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§ 3. Why does the New Testament contain Four Gospels and not One only?

The original title of the Gospels in the Canon had the following form:

The Gospel { according to Matthew
according to Mark.
according to Luke.
according to John.

So run the most ancient authorities (the word Gospel is not repeated). Casual reflection tells us that titles so completely similar and at the same time so imperfect cannot proceed from the authors themselves. We must conclude that these titles, like the title Πράξεις τῶν ἀποστόλων, have been added at a later date. Thus the original titles have been lost or rather have been deleted; for these works must have borne titles.

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Yet we can trace these titles back to the middle of the second century. This fact and the similarity of their form make it certain that they proceed from the person who first brought together these four books and bound them in one. Consequently this did not happen (as in the case of the Acts) when the twofold New Testament took form, but at an earlier date.8989If it had happened shortly before the year A.D. 200 we may well conjecture that care would have been taken that in the titles St Mark should appear as the Gospel of Peter, St Luke as the Gospel of Paul.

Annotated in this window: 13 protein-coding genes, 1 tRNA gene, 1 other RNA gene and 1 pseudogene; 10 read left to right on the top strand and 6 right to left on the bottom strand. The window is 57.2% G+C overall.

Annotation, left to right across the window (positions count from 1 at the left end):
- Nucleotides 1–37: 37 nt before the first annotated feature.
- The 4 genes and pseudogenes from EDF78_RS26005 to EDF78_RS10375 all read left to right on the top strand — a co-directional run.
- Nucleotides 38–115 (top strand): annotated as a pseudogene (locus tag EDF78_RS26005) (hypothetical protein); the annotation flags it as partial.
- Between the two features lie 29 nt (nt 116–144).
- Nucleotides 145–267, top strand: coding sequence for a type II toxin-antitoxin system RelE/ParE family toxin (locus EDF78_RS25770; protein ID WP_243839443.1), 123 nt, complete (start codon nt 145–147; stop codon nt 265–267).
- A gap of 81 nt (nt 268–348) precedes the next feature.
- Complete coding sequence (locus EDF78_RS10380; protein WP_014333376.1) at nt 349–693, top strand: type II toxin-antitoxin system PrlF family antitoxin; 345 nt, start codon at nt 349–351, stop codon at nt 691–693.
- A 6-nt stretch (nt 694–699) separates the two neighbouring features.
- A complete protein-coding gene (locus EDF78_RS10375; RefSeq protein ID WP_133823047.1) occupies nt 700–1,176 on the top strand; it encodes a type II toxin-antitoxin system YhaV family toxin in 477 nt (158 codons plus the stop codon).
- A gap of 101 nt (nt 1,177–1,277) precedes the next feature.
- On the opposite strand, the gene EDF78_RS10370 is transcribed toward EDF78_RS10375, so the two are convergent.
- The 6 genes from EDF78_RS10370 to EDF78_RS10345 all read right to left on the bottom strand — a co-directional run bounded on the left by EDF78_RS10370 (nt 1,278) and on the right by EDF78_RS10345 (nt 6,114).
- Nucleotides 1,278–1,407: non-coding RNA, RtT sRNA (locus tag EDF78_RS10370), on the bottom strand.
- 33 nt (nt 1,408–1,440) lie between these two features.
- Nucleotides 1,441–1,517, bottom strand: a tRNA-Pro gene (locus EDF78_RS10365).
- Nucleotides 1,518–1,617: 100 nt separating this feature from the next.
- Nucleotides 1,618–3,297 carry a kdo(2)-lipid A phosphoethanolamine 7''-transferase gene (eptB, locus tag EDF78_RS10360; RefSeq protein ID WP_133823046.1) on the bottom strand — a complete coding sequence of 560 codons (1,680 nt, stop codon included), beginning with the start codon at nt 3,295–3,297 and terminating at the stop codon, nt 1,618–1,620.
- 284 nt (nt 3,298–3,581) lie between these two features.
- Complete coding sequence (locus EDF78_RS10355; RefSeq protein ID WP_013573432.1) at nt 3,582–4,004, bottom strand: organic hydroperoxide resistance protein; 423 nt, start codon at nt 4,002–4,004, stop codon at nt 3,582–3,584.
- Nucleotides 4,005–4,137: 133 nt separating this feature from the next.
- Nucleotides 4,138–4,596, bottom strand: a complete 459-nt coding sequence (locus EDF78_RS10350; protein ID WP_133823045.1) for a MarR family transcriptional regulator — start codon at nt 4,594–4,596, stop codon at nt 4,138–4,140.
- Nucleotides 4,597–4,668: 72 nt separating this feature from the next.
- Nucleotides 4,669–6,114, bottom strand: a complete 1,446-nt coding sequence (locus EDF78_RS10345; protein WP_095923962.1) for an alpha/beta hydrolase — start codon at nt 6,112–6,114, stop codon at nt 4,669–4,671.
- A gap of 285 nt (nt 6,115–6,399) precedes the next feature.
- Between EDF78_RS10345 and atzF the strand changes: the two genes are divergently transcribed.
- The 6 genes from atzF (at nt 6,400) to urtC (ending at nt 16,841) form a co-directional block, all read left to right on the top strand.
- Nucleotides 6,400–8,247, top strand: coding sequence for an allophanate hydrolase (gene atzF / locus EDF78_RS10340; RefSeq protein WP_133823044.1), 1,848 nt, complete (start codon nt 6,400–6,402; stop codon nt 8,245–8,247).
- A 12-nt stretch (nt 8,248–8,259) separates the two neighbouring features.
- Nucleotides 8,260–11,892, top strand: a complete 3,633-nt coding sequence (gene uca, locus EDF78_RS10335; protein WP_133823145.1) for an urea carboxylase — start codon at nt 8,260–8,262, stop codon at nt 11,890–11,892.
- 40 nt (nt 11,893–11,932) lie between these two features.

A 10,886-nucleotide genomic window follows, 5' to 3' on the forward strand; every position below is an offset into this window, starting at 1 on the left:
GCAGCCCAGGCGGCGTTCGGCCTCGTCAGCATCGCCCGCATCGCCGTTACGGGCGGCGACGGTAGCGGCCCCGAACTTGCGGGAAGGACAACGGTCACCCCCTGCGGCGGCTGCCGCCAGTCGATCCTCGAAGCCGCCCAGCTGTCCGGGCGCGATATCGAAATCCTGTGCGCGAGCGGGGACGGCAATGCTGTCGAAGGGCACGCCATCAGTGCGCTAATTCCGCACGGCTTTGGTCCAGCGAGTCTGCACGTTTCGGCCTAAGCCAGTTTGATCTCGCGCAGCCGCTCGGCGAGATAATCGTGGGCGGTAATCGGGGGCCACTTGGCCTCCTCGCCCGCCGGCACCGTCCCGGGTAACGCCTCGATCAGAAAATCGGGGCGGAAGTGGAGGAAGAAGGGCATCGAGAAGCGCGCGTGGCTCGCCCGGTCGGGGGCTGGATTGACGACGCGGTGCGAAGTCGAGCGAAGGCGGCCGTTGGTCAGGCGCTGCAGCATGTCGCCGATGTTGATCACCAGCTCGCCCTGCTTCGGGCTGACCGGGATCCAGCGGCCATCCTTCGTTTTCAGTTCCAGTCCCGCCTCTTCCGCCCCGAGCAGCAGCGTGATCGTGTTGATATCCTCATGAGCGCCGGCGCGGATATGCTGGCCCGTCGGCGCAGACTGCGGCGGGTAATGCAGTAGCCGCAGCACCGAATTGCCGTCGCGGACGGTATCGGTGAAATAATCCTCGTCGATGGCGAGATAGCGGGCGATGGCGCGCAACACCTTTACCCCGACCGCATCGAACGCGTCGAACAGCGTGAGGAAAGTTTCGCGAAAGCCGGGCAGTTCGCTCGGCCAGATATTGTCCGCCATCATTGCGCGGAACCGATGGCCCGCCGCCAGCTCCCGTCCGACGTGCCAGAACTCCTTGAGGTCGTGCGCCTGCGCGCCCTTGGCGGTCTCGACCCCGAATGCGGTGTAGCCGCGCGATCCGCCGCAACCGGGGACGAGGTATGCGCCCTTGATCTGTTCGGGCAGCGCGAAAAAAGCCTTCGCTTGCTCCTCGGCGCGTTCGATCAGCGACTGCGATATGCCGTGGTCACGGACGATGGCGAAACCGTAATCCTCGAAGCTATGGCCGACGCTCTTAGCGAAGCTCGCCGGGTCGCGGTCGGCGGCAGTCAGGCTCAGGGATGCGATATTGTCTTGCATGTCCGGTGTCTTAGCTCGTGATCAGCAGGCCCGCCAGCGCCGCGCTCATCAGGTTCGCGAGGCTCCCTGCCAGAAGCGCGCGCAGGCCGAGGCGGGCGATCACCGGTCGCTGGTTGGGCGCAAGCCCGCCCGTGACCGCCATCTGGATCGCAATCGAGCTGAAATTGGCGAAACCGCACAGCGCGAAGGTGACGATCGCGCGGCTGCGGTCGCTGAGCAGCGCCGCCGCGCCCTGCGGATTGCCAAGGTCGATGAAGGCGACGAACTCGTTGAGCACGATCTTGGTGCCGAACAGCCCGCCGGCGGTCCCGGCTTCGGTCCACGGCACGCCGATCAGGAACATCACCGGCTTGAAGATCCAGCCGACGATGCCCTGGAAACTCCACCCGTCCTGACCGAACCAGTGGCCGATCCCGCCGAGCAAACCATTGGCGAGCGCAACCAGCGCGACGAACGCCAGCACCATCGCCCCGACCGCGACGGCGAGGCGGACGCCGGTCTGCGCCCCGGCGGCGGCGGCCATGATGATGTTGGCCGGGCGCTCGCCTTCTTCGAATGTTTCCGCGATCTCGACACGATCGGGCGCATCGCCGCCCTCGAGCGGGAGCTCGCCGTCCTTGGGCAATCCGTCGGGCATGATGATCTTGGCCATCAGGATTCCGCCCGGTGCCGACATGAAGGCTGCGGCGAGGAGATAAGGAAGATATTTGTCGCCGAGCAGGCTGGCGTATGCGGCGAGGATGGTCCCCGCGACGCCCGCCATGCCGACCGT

In the Manuscripts the common title for all four Gospels is “The Gospel.” The compiler did not unintentionally not repeat the word “Gospel” in the title to each individual Gospel. They were intended in combination to present “The Gospel”; none of them had the right by itself to be called “The Gospel.” Still less might one speak of the Gospel “of Matthew,” etc; for the word Evangelium had its own self-evident genitive, “Jesu Christi.”